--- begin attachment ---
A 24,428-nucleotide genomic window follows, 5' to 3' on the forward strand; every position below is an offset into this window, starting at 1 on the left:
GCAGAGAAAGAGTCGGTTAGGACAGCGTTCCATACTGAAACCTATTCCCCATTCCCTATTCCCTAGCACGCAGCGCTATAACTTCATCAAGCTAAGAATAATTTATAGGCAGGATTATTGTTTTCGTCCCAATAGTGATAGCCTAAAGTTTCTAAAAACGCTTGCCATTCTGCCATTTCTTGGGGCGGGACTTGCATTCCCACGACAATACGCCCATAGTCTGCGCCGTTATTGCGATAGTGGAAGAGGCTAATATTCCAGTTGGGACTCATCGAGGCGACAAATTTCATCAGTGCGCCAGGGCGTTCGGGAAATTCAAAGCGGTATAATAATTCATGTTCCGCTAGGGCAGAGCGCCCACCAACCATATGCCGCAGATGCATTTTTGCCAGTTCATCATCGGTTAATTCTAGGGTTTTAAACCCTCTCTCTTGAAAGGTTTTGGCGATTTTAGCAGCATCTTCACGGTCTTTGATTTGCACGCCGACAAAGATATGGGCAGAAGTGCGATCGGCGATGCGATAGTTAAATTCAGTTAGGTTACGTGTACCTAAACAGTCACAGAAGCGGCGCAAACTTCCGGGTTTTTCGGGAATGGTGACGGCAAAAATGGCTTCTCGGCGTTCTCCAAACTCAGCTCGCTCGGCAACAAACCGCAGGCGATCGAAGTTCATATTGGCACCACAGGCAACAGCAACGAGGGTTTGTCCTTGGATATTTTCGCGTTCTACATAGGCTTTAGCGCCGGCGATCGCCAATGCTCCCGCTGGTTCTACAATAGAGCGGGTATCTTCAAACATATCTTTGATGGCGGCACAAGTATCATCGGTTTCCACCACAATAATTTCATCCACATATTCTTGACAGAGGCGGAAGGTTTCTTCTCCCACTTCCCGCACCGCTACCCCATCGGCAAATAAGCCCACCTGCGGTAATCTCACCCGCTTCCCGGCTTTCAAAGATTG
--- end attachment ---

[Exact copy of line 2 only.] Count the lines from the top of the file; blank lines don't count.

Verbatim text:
GCAGAGAAAGAGTCGGTTAGGACAGCGTTCCATACTGAAACCTATTCCCCATTCCCTATTCCCTAGCACGCAGCGCTATAACTTCATCAAGCTAAGAATAATTTATAGGCAGGATTATTGTTTTCGTCCCAATAGTGATAGCCTAAAGTTTCTAAAAACGCTTGCCATTCTGCCATTTCTTGGGGCGGGACTTGCATTCCCACGACAATACGCCCATAGTCTGCGCCGTTATTGCGATAGTGGAAGAGGCTAATATTCCAGTTGGGACTCATCGAGGCGACAAATTTCATCAGTGCGCCAGGGCGTTCGGGAAATTCAAAGCGGTATAATAATTCATGTTCCGCTAGGGCAGAGCGCCCACCAACCATATGCCGCAGATGCATTTTTGCCAGTTCATCATCGGTTAATTCTAGGGTTTTAAACCCTCTCTCTTGAAAGGTTTTGGCGATTTTAGCAGCATCTTCACGGTCTTTGATTTGCACGCCGACAAAGATATGGGCAGAAGTGCGATCGGCGATGCGATAGTTAAATTCAGTTAGGTTACGTGTACCTAAACAGTCACAGAAGCGGCGCAAACTTCCGGGTTTTTCGGGAATGGTGACGGCAAAAATGGCTTCTCGGCGTTCTCCAAACTCAGCTCGCTCGGCAACAAACCGCAGGCGATCGAAGTTCATATTGGCACCACAGGCAACAGCAACGAGGGTTTGTCCTTGGATATTTTCGCGTTCTACATAGGCTTTAGCGCCGGCGATCGCCAATGCTCCCGCTGGTTCTACAATAGAGCGGGTATCTTCAAACATATCTTTGATGGCGGCACAAGTATCATCGGTTTCCACCACAATAATTTCATCCACATATTCTTGACAGAGGCGGAAGGTTTCTTCTCCCACTTCCCGCACCGCTACCCCATCGGCAAATAAGCCCACCTGCGGTAATCTCACCCGCTTCCCGGCTTTCAAAGATTG